Hyaena Gallery

Great Wize Wizard.

Great Wize Wizard.


Bonus Gravy. #alien #creature #thing #weirdo #instagravy

Bonus Gravy. #alien #creature #thing #weirdo #instagravy


Monday morning Gravy. #alien #creature #thing #weirdo #instagravy

Monday morning Gravy. #alien #creature #thing #weirdo #instagravy


Another piece by Alfred Kubin. #destroytheday

Another piece by Alfred Kubin. #destroytheday


Alfred Kubin (1877 – 1959) was an Austrian printmaker, illustrator, and occasional writer. From 1892 to 1896, he was apprenticed to the landscape photographer Alois Beer, although he learned little. In 1896, he attempted suicide on his mother’s grave, and his short stint in the Austrian army the following year ended with a nervous breakdown. In 1898, He began a period of artistic study at a private academy run by the painter Ludwig Schmitt-Reutte. Kubin then enrolled at the Munich Academy in 1899, without finishing his studies there. The aquatint technique used by Klinger and Goya influenced the style of his works of this period, which are mainly ink and wash drawings of fantastical, often macabre subjects. Kubin produced a small number of oil paintings in the years between 1902 and 1910, but thereafter his output consisted of pen and ink drawings, watercolors, and lithographs.

Kubin is considered an important representative of Symbolism and Expressionism and is noted for dark, spectral, symbolic fantasies, often assembled into thematic series of drawings. Like Oskar Kokoschka and Albert Paris Gütersloh, Kubin had both artistic and literary talent. He illustrated the works of Edgar Allan Poe, E.T.A. Hoffmann, and Fyodor Dostoevsky, among others. Kubin also illustrated the German fantasy magazine Der Orchideengarten. The best known of Kubin’s own books is Die andere Seite (The Other Side) (1909), a fantastic novel set in an oppressive imaginary land. The Other Side has an atmosphere of claustrophobic absurdity reminiscent of the writings of Franz Kafka, who admired Die andere Seite.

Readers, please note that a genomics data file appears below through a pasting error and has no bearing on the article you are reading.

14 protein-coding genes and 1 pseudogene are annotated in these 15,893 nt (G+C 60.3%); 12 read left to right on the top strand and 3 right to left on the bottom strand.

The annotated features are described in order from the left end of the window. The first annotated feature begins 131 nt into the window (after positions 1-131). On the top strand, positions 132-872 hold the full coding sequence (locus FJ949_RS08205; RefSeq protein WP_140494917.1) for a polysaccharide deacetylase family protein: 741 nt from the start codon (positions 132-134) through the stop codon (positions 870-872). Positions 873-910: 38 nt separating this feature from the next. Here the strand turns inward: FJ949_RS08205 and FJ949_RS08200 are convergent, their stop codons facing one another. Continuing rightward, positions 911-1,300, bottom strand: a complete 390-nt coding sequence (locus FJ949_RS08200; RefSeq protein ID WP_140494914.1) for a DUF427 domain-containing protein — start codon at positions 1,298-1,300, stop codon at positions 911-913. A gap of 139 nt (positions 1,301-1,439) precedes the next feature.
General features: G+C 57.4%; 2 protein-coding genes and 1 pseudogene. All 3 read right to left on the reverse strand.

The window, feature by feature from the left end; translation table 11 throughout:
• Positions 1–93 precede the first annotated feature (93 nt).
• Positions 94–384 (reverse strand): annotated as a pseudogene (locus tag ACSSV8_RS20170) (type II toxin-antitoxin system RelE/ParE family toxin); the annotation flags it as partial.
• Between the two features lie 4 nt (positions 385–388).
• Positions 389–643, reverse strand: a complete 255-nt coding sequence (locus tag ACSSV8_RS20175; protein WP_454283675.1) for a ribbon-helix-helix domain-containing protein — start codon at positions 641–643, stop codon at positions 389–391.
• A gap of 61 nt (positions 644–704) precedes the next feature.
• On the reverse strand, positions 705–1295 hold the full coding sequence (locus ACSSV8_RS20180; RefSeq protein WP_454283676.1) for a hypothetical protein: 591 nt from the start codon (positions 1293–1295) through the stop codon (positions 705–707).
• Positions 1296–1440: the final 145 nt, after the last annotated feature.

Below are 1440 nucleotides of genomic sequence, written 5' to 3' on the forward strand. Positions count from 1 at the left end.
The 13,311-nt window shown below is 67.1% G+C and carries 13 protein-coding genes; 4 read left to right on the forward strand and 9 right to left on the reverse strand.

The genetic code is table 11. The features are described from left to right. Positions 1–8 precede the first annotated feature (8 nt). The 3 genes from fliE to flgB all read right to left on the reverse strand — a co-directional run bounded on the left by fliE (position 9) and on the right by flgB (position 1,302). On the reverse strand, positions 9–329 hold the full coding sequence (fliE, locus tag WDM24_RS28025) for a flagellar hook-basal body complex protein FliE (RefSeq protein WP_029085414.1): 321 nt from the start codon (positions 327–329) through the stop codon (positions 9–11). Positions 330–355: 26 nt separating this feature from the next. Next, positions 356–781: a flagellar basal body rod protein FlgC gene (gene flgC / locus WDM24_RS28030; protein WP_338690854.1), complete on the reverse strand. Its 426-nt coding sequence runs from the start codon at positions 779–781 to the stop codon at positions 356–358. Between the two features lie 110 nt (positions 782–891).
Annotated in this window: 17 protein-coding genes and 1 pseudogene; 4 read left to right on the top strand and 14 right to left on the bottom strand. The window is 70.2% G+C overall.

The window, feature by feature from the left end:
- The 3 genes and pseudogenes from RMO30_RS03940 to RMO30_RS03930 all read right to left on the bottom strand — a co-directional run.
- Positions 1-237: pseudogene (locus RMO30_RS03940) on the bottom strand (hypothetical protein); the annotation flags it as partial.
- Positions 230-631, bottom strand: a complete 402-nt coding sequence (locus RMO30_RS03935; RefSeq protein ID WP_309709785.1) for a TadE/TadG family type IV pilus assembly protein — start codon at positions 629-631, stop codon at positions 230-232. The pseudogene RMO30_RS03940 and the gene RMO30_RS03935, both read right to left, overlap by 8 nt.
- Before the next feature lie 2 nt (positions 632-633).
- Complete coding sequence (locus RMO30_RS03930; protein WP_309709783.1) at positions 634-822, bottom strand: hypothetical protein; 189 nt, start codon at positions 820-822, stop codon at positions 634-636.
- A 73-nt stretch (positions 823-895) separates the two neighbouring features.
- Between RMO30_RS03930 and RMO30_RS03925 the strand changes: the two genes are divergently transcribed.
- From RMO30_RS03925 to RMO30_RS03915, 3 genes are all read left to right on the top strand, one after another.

From 1906 until his death, he lived a withdrawn life in a small castle on a 12th-century estate in Zwickledt, Upper Austria. In 1938, at the Anschluss of Austria and Nazi Germany, his work was declared entartete Kunst or “degenerate art,” but he managed to continue working during World War II. #destroytheday

Alfred Kubin (1877 – 1959) was an Austrian printmaker, illustrator, and occasional writer. From 1892 to 1896, he was apprenticed to the landscape photographer Alois Beer, although he learned little. In 1896, he attempted suicide on his mother’s grave, and his short stint in the Austrian army the following year ended with a nervous breakdown. In 1898, He began a period of artistic study at a private academy run by the painter Ludwig Schmitt-Reutte. Kubin then enrolled at the Munich Academy in 1899, without finishing his studies there. The aquatint technique used by Klinger and Goya influenced the style of his works of this period, which are mainly ink and wash drawings of fantastical, often macabre subjects. Kubin produced a small number of oil paintings in the years between 1902 and 1910, but thereafter his output consisted of pen and ink drawings, watercolors, and lithographs.